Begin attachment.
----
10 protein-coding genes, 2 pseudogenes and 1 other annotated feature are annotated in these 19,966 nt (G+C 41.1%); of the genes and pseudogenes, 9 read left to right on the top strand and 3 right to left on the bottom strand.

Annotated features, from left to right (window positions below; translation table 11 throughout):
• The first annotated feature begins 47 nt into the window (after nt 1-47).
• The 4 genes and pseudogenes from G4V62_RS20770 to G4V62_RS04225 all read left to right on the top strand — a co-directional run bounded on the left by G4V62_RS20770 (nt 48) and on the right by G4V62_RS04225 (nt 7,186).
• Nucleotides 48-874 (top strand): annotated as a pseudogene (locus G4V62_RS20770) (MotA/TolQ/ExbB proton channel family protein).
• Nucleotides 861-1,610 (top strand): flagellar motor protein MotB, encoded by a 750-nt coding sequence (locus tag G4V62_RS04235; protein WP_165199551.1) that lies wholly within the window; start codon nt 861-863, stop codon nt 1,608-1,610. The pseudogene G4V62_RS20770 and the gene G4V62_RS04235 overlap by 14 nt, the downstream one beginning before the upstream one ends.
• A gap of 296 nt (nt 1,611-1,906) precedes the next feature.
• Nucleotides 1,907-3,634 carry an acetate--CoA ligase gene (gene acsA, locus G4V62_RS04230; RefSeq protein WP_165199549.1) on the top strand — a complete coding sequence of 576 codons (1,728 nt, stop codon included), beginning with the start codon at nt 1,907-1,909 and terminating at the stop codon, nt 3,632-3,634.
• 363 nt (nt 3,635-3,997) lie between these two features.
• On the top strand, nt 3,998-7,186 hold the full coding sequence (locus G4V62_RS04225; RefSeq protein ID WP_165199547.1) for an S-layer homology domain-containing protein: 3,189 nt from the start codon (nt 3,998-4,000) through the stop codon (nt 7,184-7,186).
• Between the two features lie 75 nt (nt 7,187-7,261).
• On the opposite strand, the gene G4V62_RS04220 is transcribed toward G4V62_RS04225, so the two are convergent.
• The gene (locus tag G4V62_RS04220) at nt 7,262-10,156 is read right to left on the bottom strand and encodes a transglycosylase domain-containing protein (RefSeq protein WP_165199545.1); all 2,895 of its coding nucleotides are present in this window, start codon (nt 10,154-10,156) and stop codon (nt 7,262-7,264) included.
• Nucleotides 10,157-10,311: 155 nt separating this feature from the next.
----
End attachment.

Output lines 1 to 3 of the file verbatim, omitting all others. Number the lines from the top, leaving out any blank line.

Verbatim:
10 protein-coding genes, 2 pseudogenes and 1 other annotated feature are annotated in these 19,966 nt (G+C 41.1%); of the genes and pseudogenes, 9 read left to right on the top strand and 3 right to left on the bottom strand.

Annotated features, from left to right (window positions below; translation table 11 throughout):
• The first annotated feature begins 47 nt into the window (after nt 1-47).